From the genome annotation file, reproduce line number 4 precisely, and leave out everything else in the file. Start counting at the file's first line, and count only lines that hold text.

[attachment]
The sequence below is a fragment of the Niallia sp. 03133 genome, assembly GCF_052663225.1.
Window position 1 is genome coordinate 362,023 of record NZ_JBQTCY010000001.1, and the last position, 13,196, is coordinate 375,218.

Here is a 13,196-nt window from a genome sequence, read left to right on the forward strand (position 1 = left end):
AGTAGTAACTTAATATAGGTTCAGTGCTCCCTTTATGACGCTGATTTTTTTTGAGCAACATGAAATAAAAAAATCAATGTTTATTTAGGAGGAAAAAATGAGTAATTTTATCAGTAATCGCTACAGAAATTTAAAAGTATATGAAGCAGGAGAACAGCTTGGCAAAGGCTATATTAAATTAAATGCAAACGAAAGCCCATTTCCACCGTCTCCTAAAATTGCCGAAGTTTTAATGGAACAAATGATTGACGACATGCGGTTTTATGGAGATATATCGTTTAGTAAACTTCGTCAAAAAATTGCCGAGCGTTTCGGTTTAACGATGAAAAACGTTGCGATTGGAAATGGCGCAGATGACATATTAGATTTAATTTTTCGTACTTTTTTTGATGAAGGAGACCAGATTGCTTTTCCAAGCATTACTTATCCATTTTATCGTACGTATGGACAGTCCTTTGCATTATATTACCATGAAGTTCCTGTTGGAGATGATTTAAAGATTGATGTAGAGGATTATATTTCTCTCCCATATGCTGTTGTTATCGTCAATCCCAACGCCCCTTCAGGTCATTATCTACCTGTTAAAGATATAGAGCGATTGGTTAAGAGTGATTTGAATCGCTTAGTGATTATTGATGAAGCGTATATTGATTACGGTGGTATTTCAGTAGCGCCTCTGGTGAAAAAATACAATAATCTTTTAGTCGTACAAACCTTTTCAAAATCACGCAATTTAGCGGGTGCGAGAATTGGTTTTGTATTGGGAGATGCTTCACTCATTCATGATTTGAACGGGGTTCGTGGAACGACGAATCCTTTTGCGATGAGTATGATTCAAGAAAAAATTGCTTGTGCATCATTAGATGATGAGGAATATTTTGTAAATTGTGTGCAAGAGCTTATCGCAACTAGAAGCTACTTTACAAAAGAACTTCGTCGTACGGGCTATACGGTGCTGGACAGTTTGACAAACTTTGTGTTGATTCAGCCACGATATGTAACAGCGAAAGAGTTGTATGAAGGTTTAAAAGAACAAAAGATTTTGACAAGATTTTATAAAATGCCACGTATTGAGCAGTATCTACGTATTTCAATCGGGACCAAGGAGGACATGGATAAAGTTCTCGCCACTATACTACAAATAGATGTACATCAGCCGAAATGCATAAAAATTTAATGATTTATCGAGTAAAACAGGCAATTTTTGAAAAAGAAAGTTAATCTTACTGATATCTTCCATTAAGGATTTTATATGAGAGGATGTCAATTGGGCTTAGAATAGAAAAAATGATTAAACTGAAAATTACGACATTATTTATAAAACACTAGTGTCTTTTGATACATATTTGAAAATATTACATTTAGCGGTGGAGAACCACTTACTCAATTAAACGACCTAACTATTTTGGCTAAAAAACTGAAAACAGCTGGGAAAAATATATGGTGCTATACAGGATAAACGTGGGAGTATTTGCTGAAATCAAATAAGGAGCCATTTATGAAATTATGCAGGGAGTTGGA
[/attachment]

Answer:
AGTAGTAACTTAATATAGGTTCAGTGCTCCCTTTATGACGCTGATTTTTTTTGAGCAACATGAAATAAAAAAATCAATGTTTATTTAGGAGGAAAAAATGAGTAATTTTATCAGTAATCGCTACAGAAATTTAAAAGTATATGAAGCAGGAGAACAGCTTGGCAAAGGCTATATTAAATTAAATGCAAACGAAAGCCCATTTCCACCGTCTCCTAAAATTGCCGAAGTTTTAATGGAACAAATGATTGACGACATGCGGTTTTATGGAGATATATCGTTTAGTAAACTTCGTCAAAAAATTGCCGAGCGTTTCGGTTTAACGATGAAAAACGTTGCGATTGGAAATGGCGCAGATGACATATTAGATTTAATTTTTCGTACTTTTTTTGATGAAGGAGACCAGATTGCTTTTCCAAGCATTACTTATCCATTTTATCGTACGTATGGACAGTCCTTTGCATTATATTACCATGAAGTTCCTGTTGGAGATGATTTAAAGATTGATGTAGAGGATTATATTTCTCTCCCATATGCTGTTGTTATCGTCAATCCCAACGCCCCTTCAGGTCATTATCTACCTGTTAAAGATATAGAGCGATTGGTTAAGAGTGATTTGAATCGCTTAGTGATTATTGATGAAGCGTATATTGATTACGGTGGTATTTCAGTAGCGCCTCTGGTGAAAAAATACAATAATCTTTTAGTCGTACAAACCTTTTCAAAATCACGCAATTTAGCGGGTGCGAGAATTGGTTTTGTATTGGGAGATGCTTCACTCATTCATGATTTGAACGGGGTTCGTGGAACGACGAATCCTTTTGCGATGAGTATGATTCAAGAAAAAATTGCTTGTGCATCATTAGATGATGAGGAATATTTTGTAAATTGTGTGCAAGAGCTTATCGCAACTAGAAGCTACTTTACAAAAGAACTTCGTCGTACGGGCTATACGGTGCTGGACAGTTTGACAAACTTTGTGTTGATTCAGCCACGATATGTAACAGCGAAAGAGTTGTATGAAGGTTTAAAAGAACAAAAGATTTTGACAAGATTTTATAAAATGCCACGTATTGAGCAGTATCTACGTATTTCAATCGGGACCAAGGAGGACATGGATAAAGTTCTCGCCACTATACTACAAATAGATGTACATCAGCCGAAATGCATAAAAATTTAATGATTTATCGAGTAAAACAGGCAATTTTTGAAAAAGAAAGTTAATCTTACTGATATCTTCCATTAAGGATTTTATATGAGAGGATGTCAATTGGGCTTAGAATAGAAAAAATGATTAAACTGAAAATTACGACATTATTTATAAAACACTAGTGTCTTTTGATACATATTTGAAAATATTACATTTAGCGGTGGAGAACCACTTACTCAATTAAACGACCTAACTATTTTGGCTAAAAAACTGAAAACAGCTGGGAAAAATATATGGTGCTATACAGGATAAACGTGGGAGTATTTGCTGAAATCAAATAAGGAGCCATTTATGAAATTATGCAGGGAGTTGGA